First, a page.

The World’s Most Overrated Product Design

The people have spoken! Here are your picks–and ours–for the world’s most overhyped product designs.

Coffee makers, headphones, and various “smart” things. Are these really some of the best products in history? With your help, we’ve selected eight candidates for our forthcoming bracket on the world’s most overhyped product designs–a list you will find vindicating, infuriating, or (as in my case) a little bit of both! But that’s the fun of bracketology.


Check back for picks in digital design, graphic design, and architecture later this week, before voting in our bracket to name the single most overrated design in all the land.

Beats By Dre Headphones
These unabashedly bulky headphones, designed by Ammunition, became the earbuds of the modern era. Apple bought Beats for $3 billion. Related story: Beats By Dre Isn’t Great Design, Just Great Marketing

Chemex Coffee Maker
Developed by Peter Schlumbohm in 1941, the Chemex is an elegant glass vase for pour-over coffee. The coffee maker is part of MoMA’s permanent collection.


Eames Lounge Chair
Designed by Charles and Ray Eames in 1945, this mid-century furniture icon features supple leather cushions affixed to a curvy walnut veneer. Today, it’s as ubiquitous in shrinks’ offices as it is in chic homes.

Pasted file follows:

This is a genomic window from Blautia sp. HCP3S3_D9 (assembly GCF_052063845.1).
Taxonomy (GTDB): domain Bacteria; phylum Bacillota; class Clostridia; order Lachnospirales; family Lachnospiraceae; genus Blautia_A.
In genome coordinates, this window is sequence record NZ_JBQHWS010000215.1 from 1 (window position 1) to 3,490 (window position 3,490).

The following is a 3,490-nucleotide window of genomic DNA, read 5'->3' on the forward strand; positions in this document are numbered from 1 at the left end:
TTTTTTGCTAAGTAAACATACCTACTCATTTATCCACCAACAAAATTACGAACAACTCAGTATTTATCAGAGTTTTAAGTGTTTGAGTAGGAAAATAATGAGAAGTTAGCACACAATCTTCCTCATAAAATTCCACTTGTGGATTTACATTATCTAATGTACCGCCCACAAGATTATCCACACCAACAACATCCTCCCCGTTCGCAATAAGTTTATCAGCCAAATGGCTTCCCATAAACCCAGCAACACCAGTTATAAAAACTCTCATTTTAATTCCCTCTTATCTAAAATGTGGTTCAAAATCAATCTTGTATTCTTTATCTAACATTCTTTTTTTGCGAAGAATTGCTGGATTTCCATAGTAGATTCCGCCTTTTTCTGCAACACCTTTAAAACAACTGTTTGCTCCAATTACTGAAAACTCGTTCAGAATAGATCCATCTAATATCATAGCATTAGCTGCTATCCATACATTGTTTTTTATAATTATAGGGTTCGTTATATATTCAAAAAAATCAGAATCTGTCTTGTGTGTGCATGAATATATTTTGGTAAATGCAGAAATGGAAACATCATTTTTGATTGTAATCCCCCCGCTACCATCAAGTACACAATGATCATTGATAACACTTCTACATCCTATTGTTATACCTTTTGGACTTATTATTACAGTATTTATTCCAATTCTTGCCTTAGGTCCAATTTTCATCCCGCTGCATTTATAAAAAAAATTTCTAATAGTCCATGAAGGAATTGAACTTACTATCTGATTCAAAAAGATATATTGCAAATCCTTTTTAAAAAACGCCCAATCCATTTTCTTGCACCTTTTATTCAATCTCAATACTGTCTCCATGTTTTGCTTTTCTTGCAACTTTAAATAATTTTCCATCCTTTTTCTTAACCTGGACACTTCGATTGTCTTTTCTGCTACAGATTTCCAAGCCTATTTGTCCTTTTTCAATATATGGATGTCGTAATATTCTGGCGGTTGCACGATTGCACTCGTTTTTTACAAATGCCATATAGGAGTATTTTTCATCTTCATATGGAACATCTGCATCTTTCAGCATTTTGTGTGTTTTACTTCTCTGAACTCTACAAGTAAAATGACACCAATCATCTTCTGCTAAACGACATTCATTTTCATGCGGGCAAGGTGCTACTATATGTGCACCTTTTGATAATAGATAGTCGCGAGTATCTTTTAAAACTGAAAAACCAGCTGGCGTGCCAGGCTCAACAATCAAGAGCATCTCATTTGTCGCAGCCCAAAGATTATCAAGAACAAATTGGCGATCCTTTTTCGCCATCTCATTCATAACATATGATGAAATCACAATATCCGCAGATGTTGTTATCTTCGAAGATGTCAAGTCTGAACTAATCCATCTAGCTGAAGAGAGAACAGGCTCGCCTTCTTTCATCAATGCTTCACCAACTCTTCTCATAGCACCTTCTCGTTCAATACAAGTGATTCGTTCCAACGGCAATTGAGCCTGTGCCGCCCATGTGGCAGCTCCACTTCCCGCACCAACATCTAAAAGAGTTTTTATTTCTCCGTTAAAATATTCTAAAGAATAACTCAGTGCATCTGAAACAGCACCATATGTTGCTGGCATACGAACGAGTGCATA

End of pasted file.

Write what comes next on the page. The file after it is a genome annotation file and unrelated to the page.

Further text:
The iPhone debuted in 2007. Since then, its glass screen and touch-screen interface has driven hundreds of millions of unit sales, while inspiring a raft of competing devices.

Keurig Coffee Maker
The Keurig is a pod-based coffee maker that fills one cup of joe at a time. Related story: You’ve All Been Had, Keurig Coffee Is The Devil


A vision of the smart home by the the father of the iPod Tony Fadell, the Nest is a thermostat that’s designed to learn your temperature habits and save you money.

Smart Jewelry
From bracelets that measure sun exposure to rings that buzz you when someone calls, a new field of software-driven jewelry is on the horizon–and our bodies. Related story: Please Stop Making Stupid Smart Jewelry

ThinkPad laptop
In a technological world where everything changes, this landmark laptop, designed by Richard Sapper, has gone relatively unaltered since it was first released in 1990. Related story: The ThinkPad Is A Lasting, But Overrated, Design


About the author

Mark Wilson is a senior writer at Fast Company who has written about design, technology, and culture for almost 15 years. His work has appeared at Gizmodo, Kotaku, PopMech, PopSci, Esquire, American Photo and Lucky Peach